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Turkey Aiming For 5 Gigawatts Of Solar By 2023

The country of Turkey is now aiming to get at least 30% of its electricity requirements via renewable energy sources by the year 2023, based on figures put forward in the country’s new (first) National Renewable Energy Action Plan.

Of this target, the country is reportedly aiming for at least 5 gigawatts (GW) worth of that to be via solar photovoltaic (PV) projects. Altogether, the plan calls for Turkey to grow its renewable energy capacity (minus hydroelectric) roughly 7-fold in just ~8 years.

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The specific goals for the growing country are: 34 GW of hydroelectric, 20 GW of wind energy, 1 GW of geothermal, 1 GW of biomass, and the aforementioned 5 GW of solar PV.

While 5 GW of capacity is nothing to sneer at, considering the great solar energy potential of the country (with regard to solar insolation levels), it could be deemed somewhat unambitious.

The plan was reportedly developed by the country’s Ministry of Energy and Natural Resources in cooperation with the European Bank for Reconstruction and Development (EBRD). The plan includes the identification of measures to be employed to support the facilitation of new investments into renewables in the country — including the improvement of legal processes and grid interconnection.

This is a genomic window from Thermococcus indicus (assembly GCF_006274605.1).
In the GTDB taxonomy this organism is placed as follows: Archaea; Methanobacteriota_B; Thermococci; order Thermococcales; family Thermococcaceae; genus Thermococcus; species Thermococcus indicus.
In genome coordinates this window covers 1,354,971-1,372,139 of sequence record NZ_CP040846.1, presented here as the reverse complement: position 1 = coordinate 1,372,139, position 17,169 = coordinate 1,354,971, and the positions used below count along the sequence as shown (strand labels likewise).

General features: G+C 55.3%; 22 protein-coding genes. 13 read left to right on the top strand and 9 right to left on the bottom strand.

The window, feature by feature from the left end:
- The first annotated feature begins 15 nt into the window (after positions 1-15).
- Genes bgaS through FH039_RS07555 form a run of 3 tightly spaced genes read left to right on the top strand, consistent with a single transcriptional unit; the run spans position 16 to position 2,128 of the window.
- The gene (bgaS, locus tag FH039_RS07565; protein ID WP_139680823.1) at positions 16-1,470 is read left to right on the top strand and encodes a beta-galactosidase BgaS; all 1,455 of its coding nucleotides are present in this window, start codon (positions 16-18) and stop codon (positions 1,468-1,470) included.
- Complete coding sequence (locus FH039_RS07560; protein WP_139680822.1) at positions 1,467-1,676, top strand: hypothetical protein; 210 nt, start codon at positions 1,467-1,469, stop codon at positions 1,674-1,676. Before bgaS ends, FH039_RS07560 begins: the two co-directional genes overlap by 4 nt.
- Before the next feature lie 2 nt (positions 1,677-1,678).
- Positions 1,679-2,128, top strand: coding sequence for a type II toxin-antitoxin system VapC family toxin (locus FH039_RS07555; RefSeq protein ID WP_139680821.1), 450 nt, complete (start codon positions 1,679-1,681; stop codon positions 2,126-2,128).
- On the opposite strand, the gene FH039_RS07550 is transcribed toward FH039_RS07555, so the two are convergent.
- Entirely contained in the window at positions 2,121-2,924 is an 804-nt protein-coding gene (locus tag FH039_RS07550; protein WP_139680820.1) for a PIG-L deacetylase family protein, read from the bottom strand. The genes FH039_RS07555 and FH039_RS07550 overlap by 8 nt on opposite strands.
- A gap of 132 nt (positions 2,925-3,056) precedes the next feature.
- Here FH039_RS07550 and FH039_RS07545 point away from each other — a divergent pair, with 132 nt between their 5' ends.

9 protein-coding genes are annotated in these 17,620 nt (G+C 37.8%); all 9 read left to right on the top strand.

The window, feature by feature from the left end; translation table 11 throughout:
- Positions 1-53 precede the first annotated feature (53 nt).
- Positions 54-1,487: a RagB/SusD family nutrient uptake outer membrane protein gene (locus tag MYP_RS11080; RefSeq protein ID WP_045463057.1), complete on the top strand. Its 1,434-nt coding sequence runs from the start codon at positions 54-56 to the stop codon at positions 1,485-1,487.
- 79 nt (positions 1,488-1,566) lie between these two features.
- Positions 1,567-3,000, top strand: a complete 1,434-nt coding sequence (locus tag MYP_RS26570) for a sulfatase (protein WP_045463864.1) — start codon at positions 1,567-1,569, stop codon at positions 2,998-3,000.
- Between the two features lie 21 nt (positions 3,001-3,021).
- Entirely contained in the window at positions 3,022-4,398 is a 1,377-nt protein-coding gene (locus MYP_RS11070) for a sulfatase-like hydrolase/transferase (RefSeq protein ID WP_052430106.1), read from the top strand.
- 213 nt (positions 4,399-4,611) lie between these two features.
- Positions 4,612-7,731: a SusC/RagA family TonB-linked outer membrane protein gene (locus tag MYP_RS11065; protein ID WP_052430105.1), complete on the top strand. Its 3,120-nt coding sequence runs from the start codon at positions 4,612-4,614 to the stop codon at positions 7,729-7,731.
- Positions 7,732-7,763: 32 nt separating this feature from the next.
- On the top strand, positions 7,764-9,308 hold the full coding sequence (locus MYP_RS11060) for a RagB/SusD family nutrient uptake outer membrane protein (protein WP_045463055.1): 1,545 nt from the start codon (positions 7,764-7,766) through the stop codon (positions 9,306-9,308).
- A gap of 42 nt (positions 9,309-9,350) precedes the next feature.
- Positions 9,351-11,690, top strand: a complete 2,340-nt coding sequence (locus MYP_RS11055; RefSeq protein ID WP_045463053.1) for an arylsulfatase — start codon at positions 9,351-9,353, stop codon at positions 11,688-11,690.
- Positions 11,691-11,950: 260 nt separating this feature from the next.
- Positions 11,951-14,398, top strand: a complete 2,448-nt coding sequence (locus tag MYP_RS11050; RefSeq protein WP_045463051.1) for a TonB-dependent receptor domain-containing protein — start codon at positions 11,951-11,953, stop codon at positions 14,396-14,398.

“This action plan is a roadmap to a big change,” stated Terry McCallion, the EBRD Director for Energy Efficiency and Climate Change. “The target is ambitious, but with determined and concerted efforts at all levels of government and with the full participation of the industry, Turkey will be able to unlock its green energy potential.”

To date, the EBRD has invested ~€5 billion into renewable energy projects, including what are, as of now, the two biggest wind energy projects in the country.

Image Credit: UpSolar

 
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Written By

James Ayre's background is predominantly in geopolitics and history, but he has an obsessive interest in pretty much everything. After an early life spent in the Imperial Free City of Dortmund, James followed the river Ruhr to Cofbuokheim, where he attended the University of Astnide. And where he also briefly considered entering the coal mining business. He currently writes for a living, on a broad variety of subjects, ranging from science, to politics, to military history, to renewable energy.

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